Author: Alf (Alf)
Sunday, December 27, 2009 - 10:22 pm
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Demeter,
You might want to read a book called "Pottinger's Cats;
http://www.lewrockwell.com/north/north70.html
This next is a review of the actual book which you can get from Amazon:
http://www.amazon.com/Pottengers-Cats-Francis-Marion-Pottenger/dp/0916764060/ref=sr_1_1?ie=UTF8&s=books&qid=1261969393&sr=8-1
"Pottenger's Cats is a classic in the science of nutrition. Dr. Pottenger discovered quite by accident that cats degenerated unless they were fed raw food. In his 10-year study of 900 cats, he found the optimal diet for his cats was 2/3 raw meat and 1/3 raw milk plus a little cod liver oil. If either the meat or the milk was cooked, the cats degenerated. And if both were cooked, the degeneration was much worse, and the cats could no longer reproduce by the third generation.
Some of the problems Pottinger found in the cats fed cooked food were: heart problems; nearsightedness and farsightedness; underactivity and inflammation of the thyroid; infections of the kidney, liver, testes, ovaries and bladder; arthritis and inflammation of the joints; inflammation of the nervous system with paralysis and meningitis. And in the third generation, some of the cats' bones became as soft as rubber. Lung problems, and bronchitis and pneumonia were also frequent. Moreover, the females became irritable and even dangerous, and the males became passive and lacked sex interest.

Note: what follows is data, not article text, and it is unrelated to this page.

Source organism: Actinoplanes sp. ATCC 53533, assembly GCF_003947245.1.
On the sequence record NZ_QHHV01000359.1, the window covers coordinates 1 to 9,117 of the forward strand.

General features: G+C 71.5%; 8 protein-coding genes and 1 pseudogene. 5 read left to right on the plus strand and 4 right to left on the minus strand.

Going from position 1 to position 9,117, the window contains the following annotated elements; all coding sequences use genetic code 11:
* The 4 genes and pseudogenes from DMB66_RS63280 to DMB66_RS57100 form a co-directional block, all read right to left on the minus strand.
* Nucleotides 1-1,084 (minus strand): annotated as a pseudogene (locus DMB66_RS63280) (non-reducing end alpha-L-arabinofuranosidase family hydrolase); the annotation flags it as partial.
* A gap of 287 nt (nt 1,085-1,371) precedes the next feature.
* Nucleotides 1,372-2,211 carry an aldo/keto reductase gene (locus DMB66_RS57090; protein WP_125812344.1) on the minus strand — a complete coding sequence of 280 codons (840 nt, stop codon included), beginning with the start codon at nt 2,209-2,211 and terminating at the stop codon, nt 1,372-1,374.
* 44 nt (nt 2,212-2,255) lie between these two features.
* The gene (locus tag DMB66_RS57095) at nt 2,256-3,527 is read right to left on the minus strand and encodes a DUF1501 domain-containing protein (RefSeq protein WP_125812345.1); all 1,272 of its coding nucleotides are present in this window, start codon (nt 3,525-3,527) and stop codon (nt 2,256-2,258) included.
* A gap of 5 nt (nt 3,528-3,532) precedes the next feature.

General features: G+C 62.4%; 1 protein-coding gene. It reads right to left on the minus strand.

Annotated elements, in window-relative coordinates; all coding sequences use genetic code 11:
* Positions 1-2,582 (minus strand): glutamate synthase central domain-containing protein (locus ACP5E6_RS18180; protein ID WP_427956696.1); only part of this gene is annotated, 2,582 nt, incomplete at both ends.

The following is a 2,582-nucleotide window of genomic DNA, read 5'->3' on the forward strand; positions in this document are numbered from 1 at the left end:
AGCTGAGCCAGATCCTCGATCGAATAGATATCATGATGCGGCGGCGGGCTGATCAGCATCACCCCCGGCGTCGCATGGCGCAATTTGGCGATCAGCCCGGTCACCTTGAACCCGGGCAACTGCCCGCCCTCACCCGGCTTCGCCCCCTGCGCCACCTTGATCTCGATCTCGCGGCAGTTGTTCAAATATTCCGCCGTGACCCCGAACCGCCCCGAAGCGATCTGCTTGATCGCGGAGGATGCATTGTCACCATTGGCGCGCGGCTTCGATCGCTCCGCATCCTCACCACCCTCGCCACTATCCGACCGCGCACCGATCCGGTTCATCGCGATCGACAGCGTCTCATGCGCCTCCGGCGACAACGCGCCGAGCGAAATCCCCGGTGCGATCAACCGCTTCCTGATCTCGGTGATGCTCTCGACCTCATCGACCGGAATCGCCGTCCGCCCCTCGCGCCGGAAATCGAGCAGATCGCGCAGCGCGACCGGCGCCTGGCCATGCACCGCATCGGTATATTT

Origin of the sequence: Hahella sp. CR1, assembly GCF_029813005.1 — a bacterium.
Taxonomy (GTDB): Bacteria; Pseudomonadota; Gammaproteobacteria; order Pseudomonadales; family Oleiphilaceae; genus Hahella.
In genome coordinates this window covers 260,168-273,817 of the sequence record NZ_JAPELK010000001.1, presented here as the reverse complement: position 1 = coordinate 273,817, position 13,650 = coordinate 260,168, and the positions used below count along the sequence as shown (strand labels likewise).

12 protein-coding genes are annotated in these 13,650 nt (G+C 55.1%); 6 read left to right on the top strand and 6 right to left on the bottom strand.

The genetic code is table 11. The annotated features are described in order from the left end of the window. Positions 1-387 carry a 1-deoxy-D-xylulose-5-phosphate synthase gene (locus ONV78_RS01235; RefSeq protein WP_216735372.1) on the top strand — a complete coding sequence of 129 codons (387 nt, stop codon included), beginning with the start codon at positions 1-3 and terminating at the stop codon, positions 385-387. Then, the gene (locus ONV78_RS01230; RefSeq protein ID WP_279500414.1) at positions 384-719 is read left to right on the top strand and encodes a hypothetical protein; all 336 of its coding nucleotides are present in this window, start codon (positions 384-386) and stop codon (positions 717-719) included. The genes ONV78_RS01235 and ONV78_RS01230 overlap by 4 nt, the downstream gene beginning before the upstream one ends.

Do many of these conditions sound familiar? Pottenger, of course, realized that his cat studies didn't apply entirely to humans. He believed nonetheless that his findings for cats did have relevance for humans, and in his sanitarium he fed his patients much raw food, with considerable success. Weston A. Price reported in his book, "Nourishing Traditions" that all of the people's he studied worldwide included much raw food in their traditional diets and were almost entirely free of the degenerative diseases that are rampant in our junk food society, such as tooth decay, heart disease, stroke, cancer, diabetes, arthritis, digestive disturbances,etc.

If you want to stay healthy, you owe it to yourself to read both Pottenger and Price. Their eye opening photographs alone will make clear to you that you need optimum nutrition if you want to be optimally healthy.